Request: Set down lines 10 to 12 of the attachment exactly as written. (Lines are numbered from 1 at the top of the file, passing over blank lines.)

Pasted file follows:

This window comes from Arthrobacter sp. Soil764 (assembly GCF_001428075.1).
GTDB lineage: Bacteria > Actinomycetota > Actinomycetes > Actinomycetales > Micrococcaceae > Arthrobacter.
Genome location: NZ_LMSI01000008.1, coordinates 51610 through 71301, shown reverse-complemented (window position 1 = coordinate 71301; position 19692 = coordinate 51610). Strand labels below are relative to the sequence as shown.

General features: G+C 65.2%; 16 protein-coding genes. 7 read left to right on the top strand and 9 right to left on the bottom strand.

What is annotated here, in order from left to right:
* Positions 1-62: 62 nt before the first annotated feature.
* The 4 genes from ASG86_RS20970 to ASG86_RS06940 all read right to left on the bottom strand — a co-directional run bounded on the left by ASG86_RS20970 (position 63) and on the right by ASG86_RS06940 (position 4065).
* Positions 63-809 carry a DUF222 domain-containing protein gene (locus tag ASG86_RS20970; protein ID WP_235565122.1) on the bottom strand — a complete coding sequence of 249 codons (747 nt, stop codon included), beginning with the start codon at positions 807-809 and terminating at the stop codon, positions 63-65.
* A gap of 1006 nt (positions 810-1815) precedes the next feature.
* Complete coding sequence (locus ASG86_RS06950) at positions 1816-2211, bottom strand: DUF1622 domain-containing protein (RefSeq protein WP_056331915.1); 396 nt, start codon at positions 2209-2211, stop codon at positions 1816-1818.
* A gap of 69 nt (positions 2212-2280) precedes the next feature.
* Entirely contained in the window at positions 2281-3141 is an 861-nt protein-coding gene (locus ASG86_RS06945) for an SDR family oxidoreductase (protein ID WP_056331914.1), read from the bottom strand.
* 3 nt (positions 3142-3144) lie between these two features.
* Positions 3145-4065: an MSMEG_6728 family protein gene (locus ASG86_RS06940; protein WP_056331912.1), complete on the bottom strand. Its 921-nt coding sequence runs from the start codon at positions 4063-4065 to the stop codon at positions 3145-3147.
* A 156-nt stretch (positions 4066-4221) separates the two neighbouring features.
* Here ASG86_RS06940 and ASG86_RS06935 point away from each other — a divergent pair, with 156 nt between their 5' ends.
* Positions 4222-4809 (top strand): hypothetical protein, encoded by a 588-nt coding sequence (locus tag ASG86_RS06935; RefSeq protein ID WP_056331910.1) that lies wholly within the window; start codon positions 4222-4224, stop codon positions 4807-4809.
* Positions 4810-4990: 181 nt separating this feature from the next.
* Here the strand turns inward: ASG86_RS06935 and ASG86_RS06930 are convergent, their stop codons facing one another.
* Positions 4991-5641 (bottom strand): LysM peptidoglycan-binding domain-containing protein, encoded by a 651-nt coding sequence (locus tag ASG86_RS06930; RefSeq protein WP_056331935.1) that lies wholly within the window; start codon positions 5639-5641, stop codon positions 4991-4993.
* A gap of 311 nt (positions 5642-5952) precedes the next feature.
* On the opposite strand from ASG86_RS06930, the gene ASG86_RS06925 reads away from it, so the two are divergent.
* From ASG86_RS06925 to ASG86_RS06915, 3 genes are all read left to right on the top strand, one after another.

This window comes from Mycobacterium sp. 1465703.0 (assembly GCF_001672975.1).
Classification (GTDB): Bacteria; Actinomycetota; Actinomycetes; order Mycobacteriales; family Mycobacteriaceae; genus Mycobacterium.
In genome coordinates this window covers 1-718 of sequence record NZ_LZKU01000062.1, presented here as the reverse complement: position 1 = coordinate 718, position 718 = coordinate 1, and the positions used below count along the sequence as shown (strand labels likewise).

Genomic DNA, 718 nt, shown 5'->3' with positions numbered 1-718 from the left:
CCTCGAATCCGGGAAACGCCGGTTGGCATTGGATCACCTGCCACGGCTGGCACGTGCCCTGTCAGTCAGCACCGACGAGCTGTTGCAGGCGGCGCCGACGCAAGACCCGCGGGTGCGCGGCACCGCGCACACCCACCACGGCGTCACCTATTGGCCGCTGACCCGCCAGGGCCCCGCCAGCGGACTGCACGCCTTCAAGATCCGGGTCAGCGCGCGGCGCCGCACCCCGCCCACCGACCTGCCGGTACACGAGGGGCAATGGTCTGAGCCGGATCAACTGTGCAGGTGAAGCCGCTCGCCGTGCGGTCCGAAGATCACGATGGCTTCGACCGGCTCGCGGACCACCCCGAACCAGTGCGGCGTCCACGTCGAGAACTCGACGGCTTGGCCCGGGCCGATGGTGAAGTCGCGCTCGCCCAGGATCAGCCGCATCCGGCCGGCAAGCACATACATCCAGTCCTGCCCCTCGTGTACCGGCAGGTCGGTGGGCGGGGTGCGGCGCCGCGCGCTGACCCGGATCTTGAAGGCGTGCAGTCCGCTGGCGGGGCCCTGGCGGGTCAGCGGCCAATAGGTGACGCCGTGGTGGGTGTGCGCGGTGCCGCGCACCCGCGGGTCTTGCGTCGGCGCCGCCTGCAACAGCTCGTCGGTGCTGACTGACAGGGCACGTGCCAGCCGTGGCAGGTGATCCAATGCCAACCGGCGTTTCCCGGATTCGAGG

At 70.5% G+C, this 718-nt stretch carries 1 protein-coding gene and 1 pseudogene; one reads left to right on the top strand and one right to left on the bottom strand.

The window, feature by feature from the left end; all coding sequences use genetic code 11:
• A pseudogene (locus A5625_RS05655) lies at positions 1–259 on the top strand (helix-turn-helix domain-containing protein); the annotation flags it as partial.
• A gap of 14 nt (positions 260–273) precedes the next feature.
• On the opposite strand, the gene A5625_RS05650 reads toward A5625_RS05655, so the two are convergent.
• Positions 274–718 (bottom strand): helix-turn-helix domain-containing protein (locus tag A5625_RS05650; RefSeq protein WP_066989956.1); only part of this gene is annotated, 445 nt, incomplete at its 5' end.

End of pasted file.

* Complete coding sequence (locus ASG86_RS06950) at positions 1816-2211, bottom strand: DUF1622 domain-containing protein (RefSeq protein WP_056331915.1); 396 nt, start codon at positions 2209-2211, stop codon at positions 1816-1818.
* A gap of 69 nt (positions 2212-2280) precedes the next feature.
* Entirely contained in the window at positions 2281-3141 is an 861-nt protein-coding gene (locus ASG86_RS06945) for an SDR family oxidoreductase (protein ID WP_056331914.1), read from the bottom strand.